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Turquoise Hill tells investors to thank Rio

Turquoise Hill Resources (CN:TRQ) has responded bullishly to its 11% shareholder’s claims its close ties to Rio Tinto (LN:RIO) mean it is failing to meet transparency and governance standards, saying investors were lucky to get exposure to a project like Oyu Tolgoi.
Turquoise Hill tells investors to thank Rio Turquoise Hill tells investors to thank Rio Turquoise Hill tells investors to thank Rio Turquoise Hill tells investors to thank Rio Turquoise Hill tells investors to thank Rio

At least the buildings are painted turquoise at Oyu Tolgoi

Turquoise Hill is the 66% owner of the major Mongolian copper mine, and Rio owns 50.8% of the Canadian-listed company.

SailingStone Capital Partners said in a February 1 letter Turquoise Hill's management could not act in all its shareholders best interests because of both their ties to Rio and its power over their appointments.

"We believe that basic corporate governance standards require an independent and informed management team and board of directors," partners MacKenzie Davis and James Bruce said.  

"These requirements are particularly acute given the unique relationship between TRQ and Rio, and yet today neither of these conditions is being met."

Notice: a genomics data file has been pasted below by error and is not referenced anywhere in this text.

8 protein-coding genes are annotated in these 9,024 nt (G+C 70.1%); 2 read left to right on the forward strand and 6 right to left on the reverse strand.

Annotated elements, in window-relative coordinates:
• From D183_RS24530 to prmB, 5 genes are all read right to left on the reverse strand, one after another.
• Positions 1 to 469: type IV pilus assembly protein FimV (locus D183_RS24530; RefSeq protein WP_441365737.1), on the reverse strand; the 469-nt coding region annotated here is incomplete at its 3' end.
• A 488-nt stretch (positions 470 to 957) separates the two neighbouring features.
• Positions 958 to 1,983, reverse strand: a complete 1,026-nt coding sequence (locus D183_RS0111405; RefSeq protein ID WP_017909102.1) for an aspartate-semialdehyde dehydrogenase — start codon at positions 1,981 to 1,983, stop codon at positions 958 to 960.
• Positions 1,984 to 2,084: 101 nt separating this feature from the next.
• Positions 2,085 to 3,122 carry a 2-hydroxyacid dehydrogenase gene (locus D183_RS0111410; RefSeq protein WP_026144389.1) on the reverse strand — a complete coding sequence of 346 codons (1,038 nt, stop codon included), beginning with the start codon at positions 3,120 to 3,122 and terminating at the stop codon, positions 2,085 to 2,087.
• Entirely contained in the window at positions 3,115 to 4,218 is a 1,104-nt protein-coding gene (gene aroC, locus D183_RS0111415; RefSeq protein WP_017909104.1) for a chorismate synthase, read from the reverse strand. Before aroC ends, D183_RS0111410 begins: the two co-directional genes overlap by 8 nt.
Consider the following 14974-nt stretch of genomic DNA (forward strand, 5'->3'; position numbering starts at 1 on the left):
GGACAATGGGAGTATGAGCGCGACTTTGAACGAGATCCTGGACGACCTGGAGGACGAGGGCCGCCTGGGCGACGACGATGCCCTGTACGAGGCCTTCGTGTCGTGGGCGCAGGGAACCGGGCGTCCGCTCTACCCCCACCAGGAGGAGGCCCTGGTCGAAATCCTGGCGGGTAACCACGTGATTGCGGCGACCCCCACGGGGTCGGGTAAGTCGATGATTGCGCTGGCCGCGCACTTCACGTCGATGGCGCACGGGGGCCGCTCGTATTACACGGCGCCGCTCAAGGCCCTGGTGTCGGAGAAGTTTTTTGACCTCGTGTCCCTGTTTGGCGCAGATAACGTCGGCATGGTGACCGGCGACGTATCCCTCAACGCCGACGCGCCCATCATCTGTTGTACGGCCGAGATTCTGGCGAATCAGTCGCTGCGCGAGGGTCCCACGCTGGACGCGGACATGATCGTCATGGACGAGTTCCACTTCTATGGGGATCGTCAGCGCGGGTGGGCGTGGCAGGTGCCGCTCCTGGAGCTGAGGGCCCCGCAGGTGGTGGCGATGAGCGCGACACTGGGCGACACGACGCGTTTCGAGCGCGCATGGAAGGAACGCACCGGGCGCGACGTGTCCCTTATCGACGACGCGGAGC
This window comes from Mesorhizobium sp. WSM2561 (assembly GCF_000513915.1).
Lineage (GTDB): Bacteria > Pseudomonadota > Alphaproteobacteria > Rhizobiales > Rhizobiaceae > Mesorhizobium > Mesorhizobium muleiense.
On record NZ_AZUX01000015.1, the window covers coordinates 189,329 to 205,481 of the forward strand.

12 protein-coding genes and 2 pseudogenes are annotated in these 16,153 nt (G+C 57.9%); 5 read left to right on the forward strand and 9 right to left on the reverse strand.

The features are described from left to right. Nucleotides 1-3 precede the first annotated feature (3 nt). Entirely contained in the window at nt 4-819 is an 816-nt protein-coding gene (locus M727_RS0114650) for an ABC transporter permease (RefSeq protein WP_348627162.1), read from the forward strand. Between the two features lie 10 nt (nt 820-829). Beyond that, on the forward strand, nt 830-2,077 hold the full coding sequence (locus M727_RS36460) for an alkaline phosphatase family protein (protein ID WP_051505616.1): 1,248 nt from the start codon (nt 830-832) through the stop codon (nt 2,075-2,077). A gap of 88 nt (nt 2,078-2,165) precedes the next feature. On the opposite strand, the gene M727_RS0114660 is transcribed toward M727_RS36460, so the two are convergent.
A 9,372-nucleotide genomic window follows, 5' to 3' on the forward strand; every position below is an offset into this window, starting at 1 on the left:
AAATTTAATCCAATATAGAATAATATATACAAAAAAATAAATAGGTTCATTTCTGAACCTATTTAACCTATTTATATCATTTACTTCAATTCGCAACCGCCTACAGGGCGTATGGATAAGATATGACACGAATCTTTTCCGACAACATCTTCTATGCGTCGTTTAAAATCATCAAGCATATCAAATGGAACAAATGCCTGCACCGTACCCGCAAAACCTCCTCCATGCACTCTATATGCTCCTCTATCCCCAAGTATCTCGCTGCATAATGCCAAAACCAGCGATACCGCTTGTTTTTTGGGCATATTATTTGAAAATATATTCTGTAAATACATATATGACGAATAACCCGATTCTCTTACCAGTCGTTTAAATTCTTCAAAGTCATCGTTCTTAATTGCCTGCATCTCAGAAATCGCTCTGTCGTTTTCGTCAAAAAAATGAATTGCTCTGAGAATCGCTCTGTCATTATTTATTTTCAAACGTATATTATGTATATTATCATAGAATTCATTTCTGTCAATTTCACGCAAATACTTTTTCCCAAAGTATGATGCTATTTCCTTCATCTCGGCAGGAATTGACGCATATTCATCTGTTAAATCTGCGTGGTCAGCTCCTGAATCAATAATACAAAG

Currently, Turquoise Hill's CEO, CFO, vice president for operations and general counsel are all ex-Rio.

Davis and Bruce said the Anglo-Australian major also blocked more independent appointments.

"There are numerous examples that we are aware of in which reasonable requests for new hires have been refused by Rio Tinto," the firm said.

Turquoise Hill responded this week (more than a month after SailingStone's note), with chairman Peter Gillin saying the board was committed to good governance and telling shareholders to appreciate Rio.

"Whilst the strategic partnership between Turquoise Hill and Rio Tinto is complex, it provides Turquoise Hill shareholders with a unique opportunity to participate in a world-class mining project that is being developed with the commercial and technical expertise, and financial support, of a leading global mining firm," he said.

"Our board, a majority of whose members are unaffiliated with Rio Tinto, is committed to robust and effective corporate governance that appropriately mitigates any conflicts that may arise between Turquoise Hill and Rio Tinto."

The response only mentioned changes to management payment and did not directly respond to SailingStone's criticism of the Rio domination of the c-suite.

Gillin said his letter came after meetings with SailingStone. 

Beyond the call for management independence from Rio, SailingStone wants more access to the Oyu Tolgoi expansion plan data and direct contact between Turquoise Hill and the Mongolian government. 

"Turquoise Hill is regularly excluded from technical updates, including the most recent cost and timing review conducted by Rio Tinto," the firm said.

"As a result, there is no way to determine how the project is progressing versus plan and what the capital spending is, independent of Rio Tinto."

Bruce and Davis said in the February 1 letter they thought the US$5.3 billion underground project was under budget, but could not trust Rio's evaluation.

The brawl between Oyu Tolgoi ownership comes in the same week the Mongolian anti-corruption body asked for information from Turquoise Hill from the 2009 investment agreement negotiations.